One of the Phoenix Consortium’s first tasks, after it bought the remains of MG and Rover in 2000, was to inject some pizzazz into the model range. The result was the MG ‘Z’ range, launched in spring 2001, which comprised the Rover 200-based ZR, 400based ZS and 75based ZT. All were sporty and userfriendly, but it’s the smaller cars that are especially good value for money today.
In fact, a great example can be picked up for around £1500, which is a bargain for a car sporting an MG badge on its nose. And, as you’ll know, we’ve been enjoying the delights of a ZR ourselves as part of our £500 Challenge – CCW’s 2003 105 model provides the team with plenty of entertainment. Minor niggles aside, it’s been a decently reliable runabout, too. Both the ZR and ZS were launched at the same time, with buyers opting for the ZR getting the choice of three petrol engines starting with a 102bhp, 1.4. The 120 version packed a punchier 115bhp 1.8-litre motor, while the 160 VVC sat at the top of the range. A pair of diesels (99bhp and 110bhp was also available for those who preferred their car to sip from the black pump.
Where the ZS range differed most from the ZR was in its range-topping model, which packed a smoothrevving 2.5-litre V6 mustering a useful 174bhp.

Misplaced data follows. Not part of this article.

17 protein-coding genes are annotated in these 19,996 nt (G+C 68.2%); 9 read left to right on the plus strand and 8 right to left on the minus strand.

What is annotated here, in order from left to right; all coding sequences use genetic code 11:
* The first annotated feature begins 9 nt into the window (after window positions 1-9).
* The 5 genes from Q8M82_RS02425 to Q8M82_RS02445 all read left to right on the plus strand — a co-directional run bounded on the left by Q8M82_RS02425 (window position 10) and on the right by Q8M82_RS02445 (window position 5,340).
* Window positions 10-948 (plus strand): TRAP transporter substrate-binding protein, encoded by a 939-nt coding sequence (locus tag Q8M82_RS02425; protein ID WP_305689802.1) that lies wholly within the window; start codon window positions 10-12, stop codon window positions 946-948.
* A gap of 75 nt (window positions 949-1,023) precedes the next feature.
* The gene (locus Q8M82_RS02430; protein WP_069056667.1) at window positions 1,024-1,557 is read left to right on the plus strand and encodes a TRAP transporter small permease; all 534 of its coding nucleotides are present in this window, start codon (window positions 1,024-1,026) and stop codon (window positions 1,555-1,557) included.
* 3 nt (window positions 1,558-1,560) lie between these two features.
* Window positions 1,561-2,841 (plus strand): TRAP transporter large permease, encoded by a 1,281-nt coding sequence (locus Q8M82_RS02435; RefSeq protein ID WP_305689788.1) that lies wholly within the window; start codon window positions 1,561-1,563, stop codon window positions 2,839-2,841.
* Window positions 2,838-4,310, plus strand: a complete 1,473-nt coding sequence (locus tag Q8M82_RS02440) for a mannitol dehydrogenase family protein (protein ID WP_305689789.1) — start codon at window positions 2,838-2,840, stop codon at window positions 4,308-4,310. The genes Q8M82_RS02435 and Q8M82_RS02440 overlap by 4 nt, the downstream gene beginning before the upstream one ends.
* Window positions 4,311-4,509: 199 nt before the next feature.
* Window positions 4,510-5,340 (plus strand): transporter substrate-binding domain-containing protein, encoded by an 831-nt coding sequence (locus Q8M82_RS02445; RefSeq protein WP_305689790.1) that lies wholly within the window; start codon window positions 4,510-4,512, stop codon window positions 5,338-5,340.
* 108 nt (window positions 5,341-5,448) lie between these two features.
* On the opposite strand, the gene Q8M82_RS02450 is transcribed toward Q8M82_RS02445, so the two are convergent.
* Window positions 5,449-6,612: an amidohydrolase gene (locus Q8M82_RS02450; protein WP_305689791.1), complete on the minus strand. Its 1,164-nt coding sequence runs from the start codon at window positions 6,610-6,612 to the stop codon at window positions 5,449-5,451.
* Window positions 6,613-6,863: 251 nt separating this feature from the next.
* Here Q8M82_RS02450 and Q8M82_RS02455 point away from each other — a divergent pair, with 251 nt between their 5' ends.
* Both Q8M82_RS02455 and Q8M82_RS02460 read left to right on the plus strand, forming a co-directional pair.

Both models were facelifted – and the diesels dropped – in 2004, but by 2005 it was all over as MG Rover finally succumbed to bankruptcy.
Still, we shouldn’t dwell on such unpleasant matters here, because both cars offer plenty to put a smile on the faces of canny buyers – the extrovert colours and spoilers certainly look the part, zesty performance and sharp handling make them great fun in the twisty bits and they’re every bit as practical as the cars upon which they’re based.
They’ll surely never be cheaper than they are now, so this is the time grab one.
ÔA great example can be picked up for around £1500 Ð a bargainÕ
Make sure the cambelt and water pump have been changed regularly. Rover comfort and styling but with the sporty feel of an MG.